CERBERO Self Adaptation
Self-adaptation aims at changing structure, functionality or parameters of the systems according to different pieces of information coming from the environment, the user or the system itself. Self-adaptation in CERBERO involves a feedback loop from sensors to a decision entity, decomposed as follows:
- Run-time sensing/monitoring capabilities – To capture environment, human-commanded and system status changes with proper interfaces.
- Run-time estimation capabilities – To estimate, during the system execution, the Key Performance Indicators (KPIs) representing the system status.
- Decision making capabilities – To define, given the evaluated KPIs and a set of predefined criteria, if adaptation is required to meet the expected goals or to maintain the execution as close as possible to its current status.
- Mastering capabilities – To select the adaptation type on the available computing infrastructure.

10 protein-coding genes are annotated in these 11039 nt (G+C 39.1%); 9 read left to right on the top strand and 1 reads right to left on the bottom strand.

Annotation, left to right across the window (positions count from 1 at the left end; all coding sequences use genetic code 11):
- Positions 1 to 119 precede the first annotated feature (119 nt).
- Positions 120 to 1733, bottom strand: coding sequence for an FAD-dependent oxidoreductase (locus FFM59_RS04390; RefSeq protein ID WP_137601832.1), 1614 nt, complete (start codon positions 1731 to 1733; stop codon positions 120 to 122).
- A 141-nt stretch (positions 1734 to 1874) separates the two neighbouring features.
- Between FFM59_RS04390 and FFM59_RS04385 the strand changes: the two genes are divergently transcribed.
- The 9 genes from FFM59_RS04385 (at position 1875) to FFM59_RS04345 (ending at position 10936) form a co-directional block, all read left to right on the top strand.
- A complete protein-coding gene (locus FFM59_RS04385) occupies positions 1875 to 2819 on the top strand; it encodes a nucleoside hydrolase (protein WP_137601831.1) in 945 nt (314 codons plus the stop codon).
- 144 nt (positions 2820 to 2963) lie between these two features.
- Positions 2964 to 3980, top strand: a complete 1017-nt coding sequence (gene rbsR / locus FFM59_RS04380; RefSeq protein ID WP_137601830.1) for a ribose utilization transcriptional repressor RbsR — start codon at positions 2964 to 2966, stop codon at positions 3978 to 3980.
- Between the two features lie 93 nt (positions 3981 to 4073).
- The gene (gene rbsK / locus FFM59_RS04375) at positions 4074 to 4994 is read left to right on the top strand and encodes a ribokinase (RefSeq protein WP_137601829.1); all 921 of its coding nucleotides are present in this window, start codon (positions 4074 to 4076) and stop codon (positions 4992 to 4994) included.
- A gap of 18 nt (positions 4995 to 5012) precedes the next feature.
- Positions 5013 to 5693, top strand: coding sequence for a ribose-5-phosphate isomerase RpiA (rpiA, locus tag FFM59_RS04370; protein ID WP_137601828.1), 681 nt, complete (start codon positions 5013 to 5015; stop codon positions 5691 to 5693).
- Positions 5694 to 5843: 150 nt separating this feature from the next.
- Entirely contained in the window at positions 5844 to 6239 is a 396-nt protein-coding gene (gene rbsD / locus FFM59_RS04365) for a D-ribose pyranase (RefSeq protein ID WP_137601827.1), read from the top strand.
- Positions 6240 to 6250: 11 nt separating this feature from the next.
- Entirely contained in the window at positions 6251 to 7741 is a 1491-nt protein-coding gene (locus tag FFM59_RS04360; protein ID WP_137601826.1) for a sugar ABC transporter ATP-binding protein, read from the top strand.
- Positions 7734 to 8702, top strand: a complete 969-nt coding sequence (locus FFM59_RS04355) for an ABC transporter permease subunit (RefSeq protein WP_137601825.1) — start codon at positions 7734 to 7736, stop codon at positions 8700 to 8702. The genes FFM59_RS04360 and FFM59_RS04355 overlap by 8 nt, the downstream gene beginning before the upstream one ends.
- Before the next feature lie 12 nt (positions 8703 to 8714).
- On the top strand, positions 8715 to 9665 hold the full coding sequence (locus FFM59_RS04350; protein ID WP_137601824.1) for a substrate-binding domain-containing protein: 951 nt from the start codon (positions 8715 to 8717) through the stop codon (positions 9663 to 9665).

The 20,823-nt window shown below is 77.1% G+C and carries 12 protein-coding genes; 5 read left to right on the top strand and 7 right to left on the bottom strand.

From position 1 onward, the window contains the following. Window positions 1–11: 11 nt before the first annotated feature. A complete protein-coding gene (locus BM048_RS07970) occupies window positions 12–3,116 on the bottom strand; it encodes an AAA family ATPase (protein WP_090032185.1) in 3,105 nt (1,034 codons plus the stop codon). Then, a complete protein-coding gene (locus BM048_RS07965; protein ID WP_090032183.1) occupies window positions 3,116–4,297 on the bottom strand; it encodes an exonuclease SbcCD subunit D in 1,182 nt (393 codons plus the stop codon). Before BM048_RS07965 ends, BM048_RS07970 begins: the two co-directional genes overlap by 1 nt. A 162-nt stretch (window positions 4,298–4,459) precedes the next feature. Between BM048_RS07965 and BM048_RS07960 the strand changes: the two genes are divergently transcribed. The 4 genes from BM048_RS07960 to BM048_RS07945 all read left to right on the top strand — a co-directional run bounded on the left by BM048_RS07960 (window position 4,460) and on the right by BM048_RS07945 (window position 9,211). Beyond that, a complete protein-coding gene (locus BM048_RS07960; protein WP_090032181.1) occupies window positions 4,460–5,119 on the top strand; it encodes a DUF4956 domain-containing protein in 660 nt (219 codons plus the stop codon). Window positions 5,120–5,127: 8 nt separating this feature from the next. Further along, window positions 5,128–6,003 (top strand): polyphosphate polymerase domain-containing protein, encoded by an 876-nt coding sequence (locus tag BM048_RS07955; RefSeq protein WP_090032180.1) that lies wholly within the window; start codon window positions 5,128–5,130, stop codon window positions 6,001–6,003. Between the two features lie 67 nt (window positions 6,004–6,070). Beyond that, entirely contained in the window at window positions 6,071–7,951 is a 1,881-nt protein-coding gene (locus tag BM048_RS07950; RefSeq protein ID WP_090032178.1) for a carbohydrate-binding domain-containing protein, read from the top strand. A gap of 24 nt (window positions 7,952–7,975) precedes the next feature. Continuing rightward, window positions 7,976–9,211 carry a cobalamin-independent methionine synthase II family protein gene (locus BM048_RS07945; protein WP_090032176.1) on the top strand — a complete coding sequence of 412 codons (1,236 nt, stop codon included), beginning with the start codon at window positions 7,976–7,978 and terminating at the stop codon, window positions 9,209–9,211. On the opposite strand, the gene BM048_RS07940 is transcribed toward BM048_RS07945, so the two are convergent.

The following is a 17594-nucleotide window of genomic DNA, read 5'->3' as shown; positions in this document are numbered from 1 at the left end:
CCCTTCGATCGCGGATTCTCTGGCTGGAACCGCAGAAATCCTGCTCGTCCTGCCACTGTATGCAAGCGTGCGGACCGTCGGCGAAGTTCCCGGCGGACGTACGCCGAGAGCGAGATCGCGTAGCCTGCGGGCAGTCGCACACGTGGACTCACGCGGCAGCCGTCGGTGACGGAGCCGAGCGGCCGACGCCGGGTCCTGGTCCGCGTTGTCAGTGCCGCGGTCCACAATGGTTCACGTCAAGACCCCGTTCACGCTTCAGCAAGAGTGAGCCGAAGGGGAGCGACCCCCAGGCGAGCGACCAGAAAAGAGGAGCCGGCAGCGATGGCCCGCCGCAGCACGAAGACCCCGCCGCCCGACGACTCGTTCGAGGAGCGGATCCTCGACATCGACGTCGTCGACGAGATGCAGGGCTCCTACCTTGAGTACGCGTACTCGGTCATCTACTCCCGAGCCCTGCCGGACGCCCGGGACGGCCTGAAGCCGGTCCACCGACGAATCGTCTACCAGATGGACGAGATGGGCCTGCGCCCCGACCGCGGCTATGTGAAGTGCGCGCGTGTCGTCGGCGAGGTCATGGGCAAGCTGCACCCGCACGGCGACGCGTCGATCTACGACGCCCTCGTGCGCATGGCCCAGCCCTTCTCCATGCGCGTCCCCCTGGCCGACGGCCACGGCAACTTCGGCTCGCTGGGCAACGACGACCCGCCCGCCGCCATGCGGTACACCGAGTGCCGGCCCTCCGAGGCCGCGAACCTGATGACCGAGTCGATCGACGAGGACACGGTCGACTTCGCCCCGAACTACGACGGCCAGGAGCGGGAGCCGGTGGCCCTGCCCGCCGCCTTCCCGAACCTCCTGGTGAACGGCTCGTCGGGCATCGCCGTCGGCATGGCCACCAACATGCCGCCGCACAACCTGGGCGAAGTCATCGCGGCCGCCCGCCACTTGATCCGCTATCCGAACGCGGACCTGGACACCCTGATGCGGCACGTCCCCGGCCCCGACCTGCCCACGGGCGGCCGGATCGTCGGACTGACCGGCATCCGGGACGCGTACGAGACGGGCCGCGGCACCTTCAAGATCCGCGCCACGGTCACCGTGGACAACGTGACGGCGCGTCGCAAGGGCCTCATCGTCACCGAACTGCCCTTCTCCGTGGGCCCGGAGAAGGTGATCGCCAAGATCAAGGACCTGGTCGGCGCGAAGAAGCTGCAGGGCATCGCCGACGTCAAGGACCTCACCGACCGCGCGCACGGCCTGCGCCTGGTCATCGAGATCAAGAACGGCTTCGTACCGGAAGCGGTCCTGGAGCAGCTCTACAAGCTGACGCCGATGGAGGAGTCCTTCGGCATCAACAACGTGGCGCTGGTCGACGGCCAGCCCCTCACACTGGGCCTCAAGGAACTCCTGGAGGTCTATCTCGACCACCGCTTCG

- Reconfiguration capabilities – Execution of the changes on the available adaptable fabric.
This loop has been translated into a multi-level self-adaptation infrastructure, where different levels and layers are combined through a hierarchy of monitors, managers and engines. Triggers for adaptation come from the environment, the humans in the loop or from the physical/virtual components of the system. At the system level, tasks are executed on heterogeneous platforms, and are continuously monitored over time (see Papify and Meca).
Monitored data are used to determine current KPIs with DynAA and Papify, which provide the adaptation manager — implemented with Spider and Meca — with sufficient information to decide whether the system needs adaptation. Proper engines are used to restructure the computation activating or deactivating resources, re-mapping tasks, and/or re-programming the configurable logic, if available.
The hierarchy of monitors/managers contributes to the realization of the loop also at the system of systems level. Higher-level monitors retrieve information from system-level managers (which have the knowledge of the execution at system level) and use them to decide upon higher-level adaptation strategies, where the different sub-systems may influence each other. Such hierarchy is meant to allow a high-level adaptation manager to coordinate adaptation between several lower-level subsystems.